Wildlife: Quail Decline, 2

Quail Habitat

Quail Habitat



Passport to Texas with support from the Wildlife and Sport Fish Restoration Program

When it comes to quail, TPW biologist, Robert Perez, says they’ve had it rough. Habitat fragmentation and drought beat them up in Texas. Working with adjacent landowners to manage their properties for quail is helping to address fragmentation – but what about drought?

26— Where it’s dry, what you can do is be proactive. And so you have proactive strategies for drought, which is leaving residual cover; leaving standing grasses; leaving standing vegetation and not mowing it down; shredding it, or putting cattle on it or other livestock that will remove that vegetation. So you have to have something standing there for them, which is difficult to do in a drought. But there are areas that you can protect. And those quail will kind of hole up in those refugia until things turn around.

Thanks to a new grant from the Wildlife Restoration program, Robert Perez says the agency can now monitor the recovery efforts to help these native game birds.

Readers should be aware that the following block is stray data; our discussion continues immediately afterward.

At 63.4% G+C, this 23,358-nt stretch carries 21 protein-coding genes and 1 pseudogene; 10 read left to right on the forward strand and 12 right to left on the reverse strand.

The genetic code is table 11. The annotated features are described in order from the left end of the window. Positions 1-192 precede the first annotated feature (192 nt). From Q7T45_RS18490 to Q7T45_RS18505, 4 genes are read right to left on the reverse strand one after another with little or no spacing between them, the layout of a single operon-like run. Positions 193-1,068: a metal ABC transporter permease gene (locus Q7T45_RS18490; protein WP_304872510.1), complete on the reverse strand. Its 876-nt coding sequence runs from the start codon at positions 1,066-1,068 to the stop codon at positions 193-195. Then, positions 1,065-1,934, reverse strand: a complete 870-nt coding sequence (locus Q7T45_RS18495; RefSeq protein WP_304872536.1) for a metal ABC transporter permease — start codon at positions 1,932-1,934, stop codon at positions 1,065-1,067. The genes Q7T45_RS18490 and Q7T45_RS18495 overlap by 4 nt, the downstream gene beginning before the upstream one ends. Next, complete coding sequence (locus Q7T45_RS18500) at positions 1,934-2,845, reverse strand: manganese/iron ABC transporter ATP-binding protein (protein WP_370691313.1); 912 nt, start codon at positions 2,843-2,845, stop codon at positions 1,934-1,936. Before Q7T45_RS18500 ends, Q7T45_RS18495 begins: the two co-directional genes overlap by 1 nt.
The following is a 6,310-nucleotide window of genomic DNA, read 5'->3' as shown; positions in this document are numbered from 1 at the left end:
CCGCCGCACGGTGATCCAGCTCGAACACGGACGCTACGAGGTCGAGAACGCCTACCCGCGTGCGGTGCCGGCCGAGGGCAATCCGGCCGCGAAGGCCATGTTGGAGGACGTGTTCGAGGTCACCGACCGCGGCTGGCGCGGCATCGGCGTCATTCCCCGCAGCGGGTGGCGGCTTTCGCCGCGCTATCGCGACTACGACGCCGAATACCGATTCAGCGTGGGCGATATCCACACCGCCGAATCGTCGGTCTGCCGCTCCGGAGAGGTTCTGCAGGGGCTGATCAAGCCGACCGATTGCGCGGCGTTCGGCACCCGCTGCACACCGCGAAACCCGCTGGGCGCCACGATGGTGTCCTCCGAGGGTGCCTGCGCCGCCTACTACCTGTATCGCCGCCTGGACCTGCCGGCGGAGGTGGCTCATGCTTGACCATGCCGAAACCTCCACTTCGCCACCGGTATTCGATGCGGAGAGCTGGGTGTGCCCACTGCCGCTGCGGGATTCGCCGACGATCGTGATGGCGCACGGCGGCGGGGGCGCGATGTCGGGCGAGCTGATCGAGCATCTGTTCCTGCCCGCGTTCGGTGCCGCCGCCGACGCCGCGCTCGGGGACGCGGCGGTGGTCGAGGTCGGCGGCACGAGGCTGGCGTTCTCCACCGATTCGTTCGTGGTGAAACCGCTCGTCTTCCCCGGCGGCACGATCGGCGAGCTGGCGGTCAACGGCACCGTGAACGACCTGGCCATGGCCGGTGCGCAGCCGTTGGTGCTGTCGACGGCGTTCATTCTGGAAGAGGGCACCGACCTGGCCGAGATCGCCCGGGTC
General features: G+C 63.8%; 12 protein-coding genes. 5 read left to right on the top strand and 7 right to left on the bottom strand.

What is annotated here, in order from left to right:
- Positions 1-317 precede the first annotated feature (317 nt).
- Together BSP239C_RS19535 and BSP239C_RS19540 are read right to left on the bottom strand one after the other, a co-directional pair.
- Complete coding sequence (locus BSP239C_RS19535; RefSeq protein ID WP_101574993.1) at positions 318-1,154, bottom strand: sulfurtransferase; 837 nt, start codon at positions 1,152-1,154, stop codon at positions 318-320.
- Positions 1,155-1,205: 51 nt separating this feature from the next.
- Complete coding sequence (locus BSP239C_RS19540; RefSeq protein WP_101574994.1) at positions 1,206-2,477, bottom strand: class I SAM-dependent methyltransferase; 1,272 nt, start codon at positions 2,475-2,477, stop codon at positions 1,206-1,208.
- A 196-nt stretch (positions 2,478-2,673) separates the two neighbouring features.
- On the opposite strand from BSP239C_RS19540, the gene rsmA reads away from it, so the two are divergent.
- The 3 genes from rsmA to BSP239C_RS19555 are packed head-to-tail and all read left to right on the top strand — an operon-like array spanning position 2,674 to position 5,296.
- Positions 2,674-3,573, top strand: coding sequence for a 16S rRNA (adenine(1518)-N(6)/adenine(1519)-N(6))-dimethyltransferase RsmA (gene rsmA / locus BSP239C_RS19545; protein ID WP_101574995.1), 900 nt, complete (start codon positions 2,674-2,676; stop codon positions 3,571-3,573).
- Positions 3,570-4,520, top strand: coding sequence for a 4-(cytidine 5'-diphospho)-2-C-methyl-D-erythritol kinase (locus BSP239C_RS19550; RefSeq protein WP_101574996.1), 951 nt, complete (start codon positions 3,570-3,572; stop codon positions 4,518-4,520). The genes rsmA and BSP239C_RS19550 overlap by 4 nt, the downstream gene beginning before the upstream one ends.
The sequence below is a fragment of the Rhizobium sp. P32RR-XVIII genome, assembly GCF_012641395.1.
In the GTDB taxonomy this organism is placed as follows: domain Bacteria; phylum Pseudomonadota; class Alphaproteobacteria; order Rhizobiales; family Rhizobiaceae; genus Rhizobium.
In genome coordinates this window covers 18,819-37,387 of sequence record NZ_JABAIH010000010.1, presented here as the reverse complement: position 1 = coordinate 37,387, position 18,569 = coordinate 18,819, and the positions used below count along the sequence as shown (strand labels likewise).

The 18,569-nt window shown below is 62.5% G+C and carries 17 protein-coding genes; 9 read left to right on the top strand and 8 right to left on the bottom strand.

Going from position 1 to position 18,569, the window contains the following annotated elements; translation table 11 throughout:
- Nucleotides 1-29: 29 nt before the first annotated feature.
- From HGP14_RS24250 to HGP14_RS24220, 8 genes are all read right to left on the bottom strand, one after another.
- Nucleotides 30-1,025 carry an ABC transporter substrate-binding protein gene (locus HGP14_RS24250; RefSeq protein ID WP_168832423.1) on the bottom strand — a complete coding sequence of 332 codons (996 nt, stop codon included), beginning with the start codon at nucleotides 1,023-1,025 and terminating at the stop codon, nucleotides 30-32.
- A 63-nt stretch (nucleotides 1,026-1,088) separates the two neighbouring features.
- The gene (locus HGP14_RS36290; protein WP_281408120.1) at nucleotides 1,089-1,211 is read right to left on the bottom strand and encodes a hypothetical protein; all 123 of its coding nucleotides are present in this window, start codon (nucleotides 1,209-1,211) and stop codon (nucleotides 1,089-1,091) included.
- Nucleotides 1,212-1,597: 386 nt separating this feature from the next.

20–By monitoring I mean you need to go in and count how many animals there are on the front end, and then you have your treatment or your improvements. You then continue counting and seeing if there is actual response by that species. So, we just got a grant from the Pittman Robertson Wildlife Restoration Act Fund – a federal grant – to go in and start measuring the impacts of our works at three different locations in the state over the next four years.

And we’ll follow along and report on their progress.

The Wildlife and Sport Fish Restoration Program supports our series and funds diverse conservation programs throughout Texas.

For Texas Parks and Wildlife…I’m Cecilia Nasti

Leave a Reply